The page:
Club funding demonstrates need for reorganization
Published: Monday, October 8, 2012
Updated: Monday, October 8, 2012 14:10
As enrollment increases, so does the number of registered clubs. According to the 2012-2013 viewbook, UCCS has 206 clubs and organizations, about 26 more than last year.
While more clubs would seem to mean that more students are networking and taking part in campus life, looking at the individual groups raises questions concerning duplicate clubs and excessive spending.
First, only two people are needed to form a club. There are essentially no restrictions on this: if you have a friend, you can create a club for any subject.
This can be good – it gives people with marginalized hobbies a way to connect with others, or just another person, on campus who share them.
But, as we have asked around about club activities this semester, we’ve noticed not all clubs on campus are as active or organized as they could be. As such, clubs that are inactive or misleading, especially to freshmen, don’t deserve to be registered.
Multiple club contacts from the club list available at the ROAR Office never returned our calls or emails after we’ve requested more information about them.
While a lack of response doesn’t necessarily mean a club is inactive, it’s still a concern, especially if those clubs are unresponsive to students, too.
Others that have responded, like the Mountain Bike Club, have told us their leadership had no events planned at all.
A club isn’t required to host events. But, if it does, members can request funds from SGA, which funds events that are “open and beneficial to all UCCS students.”
Funding proposals can be submitted for a maximum allowance of $3,000. Unfortunately, this funding is on a first-come, first-serve basis.
This caused a problem in February, when over three quarters of 2011-2012 club funding had already been spent. When that money runs out, no more clubs can request funding for the rest of the year.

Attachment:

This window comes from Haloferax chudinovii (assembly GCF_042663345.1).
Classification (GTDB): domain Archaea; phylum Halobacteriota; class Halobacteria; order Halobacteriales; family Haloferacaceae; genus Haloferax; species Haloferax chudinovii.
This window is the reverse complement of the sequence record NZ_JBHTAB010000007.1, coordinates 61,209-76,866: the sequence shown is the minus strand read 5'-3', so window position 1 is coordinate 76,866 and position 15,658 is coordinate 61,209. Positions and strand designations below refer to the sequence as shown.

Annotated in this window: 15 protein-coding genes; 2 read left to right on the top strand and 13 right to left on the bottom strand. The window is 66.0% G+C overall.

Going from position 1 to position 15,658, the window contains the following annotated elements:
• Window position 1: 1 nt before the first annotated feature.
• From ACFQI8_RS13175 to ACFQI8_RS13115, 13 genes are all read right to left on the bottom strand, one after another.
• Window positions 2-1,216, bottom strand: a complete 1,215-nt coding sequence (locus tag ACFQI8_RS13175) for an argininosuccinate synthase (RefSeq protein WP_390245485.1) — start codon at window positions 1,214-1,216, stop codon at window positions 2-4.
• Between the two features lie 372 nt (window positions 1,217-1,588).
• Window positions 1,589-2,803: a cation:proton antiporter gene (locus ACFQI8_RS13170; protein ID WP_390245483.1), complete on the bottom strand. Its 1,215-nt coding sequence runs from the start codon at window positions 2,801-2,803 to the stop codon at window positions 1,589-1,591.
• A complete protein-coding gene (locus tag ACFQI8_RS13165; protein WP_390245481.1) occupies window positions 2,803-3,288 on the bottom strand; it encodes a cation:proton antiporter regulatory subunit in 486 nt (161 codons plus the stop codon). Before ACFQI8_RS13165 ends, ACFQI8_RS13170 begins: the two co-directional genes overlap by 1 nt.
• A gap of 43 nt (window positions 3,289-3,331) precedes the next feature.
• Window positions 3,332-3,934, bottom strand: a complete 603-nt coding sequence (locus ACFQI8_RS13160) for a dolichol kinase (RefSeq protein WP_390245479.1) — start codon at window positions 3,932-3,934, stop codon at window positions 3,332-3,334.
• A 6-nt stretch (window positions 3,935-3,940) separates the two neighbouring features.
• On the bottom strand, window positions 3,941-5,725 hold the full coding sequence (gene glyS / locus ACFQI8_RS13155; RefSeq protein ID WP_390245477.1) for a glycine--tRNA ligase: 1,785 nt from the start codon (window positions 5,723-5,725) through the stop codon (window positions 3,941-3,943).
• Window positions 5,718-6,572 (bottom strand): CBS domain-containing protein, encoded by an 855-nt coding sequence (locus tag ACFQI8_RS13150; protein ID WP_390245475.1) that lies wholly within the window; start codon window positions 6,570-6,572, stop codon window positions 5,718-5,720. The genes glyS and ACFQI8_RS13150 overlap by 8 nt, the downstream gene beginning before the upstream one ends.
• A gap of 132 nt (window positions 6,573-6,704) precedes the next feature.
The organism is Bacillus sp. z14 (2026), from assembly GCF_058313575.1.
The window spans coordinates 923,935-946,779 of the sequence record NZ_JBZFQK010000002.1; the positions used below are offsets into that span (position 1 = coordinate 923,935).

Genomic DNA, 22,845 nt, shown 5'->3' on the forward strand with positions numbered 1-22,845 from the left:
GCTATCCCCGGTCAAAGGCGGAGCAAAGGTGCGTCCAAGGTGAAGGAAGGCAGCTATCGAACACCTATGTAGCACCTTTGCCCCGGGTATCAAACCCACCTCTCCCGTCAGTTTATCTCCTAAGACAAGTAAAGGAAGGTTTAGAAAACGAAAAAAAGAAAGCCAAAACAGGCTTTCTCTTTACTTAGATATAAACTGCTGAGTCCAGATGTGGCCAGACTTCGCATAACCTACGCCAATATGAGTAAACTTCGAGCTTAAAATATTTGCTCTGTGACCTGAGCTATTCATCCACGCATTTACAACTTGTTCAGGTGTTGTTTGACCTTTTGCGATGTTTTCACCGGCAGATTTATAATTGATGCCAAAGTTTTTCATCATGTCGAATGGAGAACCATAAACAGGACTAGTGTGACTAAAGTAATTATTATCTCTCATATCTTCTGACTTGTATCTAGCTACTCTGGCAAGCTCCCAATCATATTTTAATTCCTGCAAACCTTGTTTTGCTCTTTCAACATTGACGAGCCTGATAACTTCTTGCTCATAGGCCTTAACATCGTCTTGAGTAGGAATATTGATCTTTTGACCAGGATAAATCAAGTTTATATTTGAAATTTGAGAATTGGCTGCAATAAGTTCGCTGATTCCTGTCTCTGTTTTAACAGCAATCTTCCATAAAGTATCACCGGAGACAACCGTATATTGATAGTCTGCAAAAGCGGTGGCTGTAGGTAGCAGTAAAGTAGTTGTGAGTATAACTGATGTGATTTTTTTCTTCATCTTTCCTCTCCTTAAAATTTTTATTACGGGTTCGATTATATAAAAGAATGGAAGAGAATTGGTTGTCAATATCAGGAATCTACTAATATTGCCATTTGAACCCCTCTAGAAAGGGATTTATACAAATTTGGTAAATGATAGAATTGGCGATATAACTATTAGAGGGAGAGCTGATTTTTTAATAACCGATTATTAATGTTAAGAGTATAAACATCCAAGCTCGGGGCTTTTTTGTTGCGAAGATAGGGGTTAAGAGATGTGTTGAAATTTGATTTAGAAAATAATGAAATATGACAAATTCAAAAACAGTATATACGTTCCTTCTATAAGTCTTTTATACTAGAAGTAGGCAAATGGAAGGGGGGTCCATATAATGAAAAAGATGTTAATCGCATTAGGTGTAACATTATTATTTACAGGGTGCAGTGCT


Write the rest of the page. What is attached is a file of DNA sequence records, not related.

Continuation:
Funding proposals are restricted to clubs that are registered with the ROAR Office, attend a club orientation meeting and are open to all students.
Afterward, the club receives $100 in Clyde’s Cash, student funds from the Student Activity Fee that SGA reserves for club expenses, and $100 in bookstore donations.
Once a club is registered, though, it can submit a funding proposal for various line items even if it doesn’t plan to hold an event.
Events funded by SGA are required to be open to all students so that we can see and participate in activities that student fees support.
But when activities outside of events can also be funded, that creates a situation in which students are paying for trivial expenses like snacks for meetings, which clubs should already be able to provide through their initial allowance – or even from their own pockets.
Club funding can further be drained due to duplicate clubs, like the two registered anime clubs on campus: Anime Culture and Japanese Anime and Culture Club. They’re not the only examples of duplicates, either: hookah and religion clubs have also multiplied.
While any student interest deserves an opportunity for representation on campus, there is no need for more than one club for the same hobby.
Consolidating duplicate clubs would save hundreds in student funds and benefit the members, as they would have the opportunity to meet even more students who share the same interests.
Clubs also need to be evaluated every semester and taken off the club list if they fail to show leadership or are inactive. If they are active but don’t respond to information requests from students, a new contact needs to be elected.
Clubs should continue to bring students together, especially in a university environment where we otherwise may not have the time to connect with other students.
But when student fees pay for that to happen, we need to be aware of how they’re spent and how they can easily be reduced so that we don’t have duplicate clubs and so that the clubs we do have receive funding throughout the year.